But this isn’t all. A couple of other Cruz-related events went down this week which go further to show that Cruz is not fit to hold public office. Let’s take these in reverse order:
His senior advisor and Deputy Chief of Staff, Nick Muzin, tweeted Thursday that Obamacare was to blame for Ebola’s presence in the United States:
“Before Obamacare, there had never been a confirmed case of Ebola in the U.S.”
Muzin later deleted the tweet and called it a “bad joke.” But it wasn’t a bad joke. It was much worse than that.
I could have easily have written here that before Bush was elected, a hurricane had never destroyed New Orleans. But I wouldn’t. Because the two have nothing to do with each other. Bush didn’t cause Katrina; Obama did not cause Ebola.
What Muzin said is just more of this:
And surely, at this point, you understand the reason for that.
The second event I’d like to cite came last Sunday, in an interview on CNN, where Ted Cruz said,
Look, of course we should have a surgeon general in place. And we don’t have one because President Obama, instead of nominating a health professional, he nominated someone who is an anti-gun activist (for surgeon general).
The problem here is that Obama’s nominee for surgeon general is a doctor. Dr. Vivek Murthy was nominated way back in November 2013 – an entire year ago.
CNN’s Candy Crowley got Cruz to admit Murthy is a doctor but even then Cruz seemed to think being a gun-control advocate somehow made his medical background irrelevant:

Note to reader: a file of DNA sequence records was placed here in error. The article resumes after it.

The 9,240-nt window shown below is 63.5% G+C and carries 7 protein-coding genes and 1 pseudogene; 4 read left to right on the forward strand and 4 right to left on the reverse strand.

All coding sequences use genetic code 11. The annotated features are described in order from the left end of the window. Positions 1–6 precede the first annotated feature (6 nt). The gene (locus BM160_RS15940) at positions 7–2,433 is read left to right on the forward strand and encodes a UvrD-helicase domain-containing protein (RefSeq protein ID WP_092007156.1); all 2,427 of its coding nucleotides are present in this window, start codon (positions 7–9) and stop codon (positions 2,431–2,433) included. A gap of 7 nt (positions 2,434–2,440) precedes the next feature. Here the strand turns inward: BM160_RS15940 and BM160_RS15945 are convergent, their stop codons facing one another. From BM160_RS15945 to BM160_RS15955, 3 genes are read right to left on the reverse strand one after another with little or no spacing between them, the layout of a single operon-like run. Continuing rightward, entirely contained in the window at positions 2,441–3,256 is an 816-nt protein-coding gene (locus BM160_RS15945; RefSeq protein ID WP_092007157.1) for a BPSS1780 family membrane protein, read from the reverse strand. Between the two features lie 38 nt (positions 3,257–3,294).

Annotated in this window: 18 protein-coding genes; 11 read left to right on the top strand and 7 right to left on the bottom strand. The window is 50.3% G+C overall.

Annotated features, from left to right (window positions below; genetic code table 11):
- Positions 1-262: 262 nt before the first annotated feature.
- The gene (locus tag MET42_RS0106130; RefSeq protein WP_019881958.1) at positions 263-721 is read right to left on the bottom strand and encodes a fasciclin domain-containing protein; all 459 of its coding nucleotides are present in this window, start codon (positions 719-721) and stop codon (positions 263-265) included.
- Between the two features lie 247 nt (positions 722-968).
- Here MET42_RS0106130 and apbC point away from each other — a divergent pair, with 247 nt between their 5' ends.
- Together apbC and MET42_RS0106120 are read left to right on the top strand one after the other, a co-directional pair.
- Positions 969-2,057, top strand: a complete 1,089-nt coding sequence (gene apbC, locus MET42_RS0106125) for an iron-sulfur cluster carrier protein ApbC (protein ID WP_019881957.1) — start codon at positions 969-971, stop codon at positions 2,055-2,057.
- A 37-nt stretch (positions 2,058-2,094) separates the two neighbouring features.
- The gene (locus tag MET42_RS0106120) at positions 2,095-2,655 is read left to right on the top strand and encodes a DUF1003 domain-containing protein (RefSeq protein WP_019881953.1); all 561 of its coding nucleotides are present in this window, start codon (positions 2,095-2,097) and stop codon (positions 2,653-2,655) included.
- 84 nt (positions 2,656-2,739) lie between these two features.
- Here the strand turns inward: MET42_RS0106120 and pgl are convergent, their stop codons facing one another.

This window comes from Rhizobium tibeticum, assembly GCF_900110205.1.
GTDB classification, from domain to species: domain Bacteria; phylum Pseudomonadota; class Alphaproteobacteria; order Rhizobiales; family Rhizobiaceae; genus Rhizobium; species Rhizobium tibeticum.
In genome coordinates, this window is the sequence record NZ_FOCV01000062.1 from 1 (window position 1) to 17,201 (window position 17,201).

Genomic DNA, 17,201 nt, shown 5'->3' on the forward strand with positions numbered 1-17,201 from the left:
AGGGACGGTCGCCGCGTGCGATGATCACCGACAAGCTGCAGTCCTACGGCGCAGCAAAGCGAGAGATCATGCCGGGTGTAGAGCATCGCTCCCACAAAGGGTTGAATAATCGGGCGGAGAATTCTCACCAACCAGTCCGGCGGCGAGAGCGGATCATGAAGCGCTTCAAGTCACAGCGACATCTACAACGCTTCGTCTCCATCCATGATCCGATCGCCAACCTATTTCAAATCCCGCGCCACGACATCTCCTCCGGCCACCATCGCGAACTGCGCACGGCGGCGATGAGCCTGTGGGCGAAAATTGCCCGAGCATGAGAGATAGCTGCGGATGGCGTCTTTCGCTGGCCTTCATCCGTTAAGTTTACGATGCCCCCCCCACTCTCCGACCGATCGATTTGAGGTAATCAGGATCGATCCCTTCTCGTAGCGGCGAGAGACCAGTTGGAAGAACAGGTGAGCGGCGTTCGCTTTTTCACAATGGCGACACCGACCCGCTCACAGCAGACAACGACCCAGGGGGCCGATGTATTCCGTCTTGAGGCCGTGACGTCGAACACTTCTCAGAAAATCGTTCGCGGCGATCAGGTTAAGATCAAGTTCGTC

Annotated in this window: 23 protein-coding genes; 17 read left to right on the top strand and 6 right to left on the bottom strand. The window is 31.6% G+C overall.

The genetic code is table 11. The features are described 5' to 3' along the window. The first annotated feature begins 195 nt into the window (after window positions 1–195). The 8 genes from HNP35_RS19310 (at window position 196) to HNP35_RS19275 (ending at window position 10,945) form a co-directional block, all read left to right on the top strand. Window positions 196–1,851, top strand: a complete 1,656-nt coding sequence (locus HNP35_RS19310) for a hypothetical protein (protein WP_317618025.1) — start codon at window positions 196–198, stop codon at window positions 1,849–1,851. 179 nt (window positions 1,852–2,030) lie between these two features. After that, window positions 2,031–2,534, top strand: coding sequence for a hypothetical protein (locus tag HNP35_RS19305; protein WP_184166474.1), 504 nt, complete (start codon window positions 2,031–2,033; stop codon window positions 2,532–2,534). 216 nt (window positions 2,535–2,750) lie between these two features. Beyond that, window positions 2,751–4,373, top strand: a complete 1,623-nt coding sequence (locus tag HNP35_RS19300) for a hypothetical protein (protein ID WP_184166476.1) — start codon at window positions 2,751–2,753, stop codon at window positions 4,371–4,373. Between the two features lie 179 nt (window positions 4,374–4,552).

“He is a doctor, but where he’s made his name is as a crusader against Second Amendment rights.”
Politifact was not having any of this, saying Thursday – the same day Muzin upped the dishonesty with his tweet,
But it’s bogus for Cruz to imply that Murthy — a graduate of Yale School of Medicine — is not primarily a health professional. It’s also a bit of a stretch to call Murthy an “anti-gun activist.”
So apparently, Murthy is not a doctor because he supports Obama, like climate scientists aren’t really scientists because they support science, and this despite his credentials, which Politifact gleaned from Murthy’s handy LinkedIn profile:
- Received his doctor of medicine degree in 2003 from the Yale School of Medicine;
- Is a physician and Harvard Medical School instructor at Boston’s Brigham and Women’s Hospital, one of the best hospitals in the country;
- Has contributed to vaccine development and cancer research published in several medical journals, including the Journal of the American Medical Association, Science, and the Journal of the National Cancer Institute;
- Co-founded TrialNetworks, which provides medical researchers with information technology systems for managing clinical trials;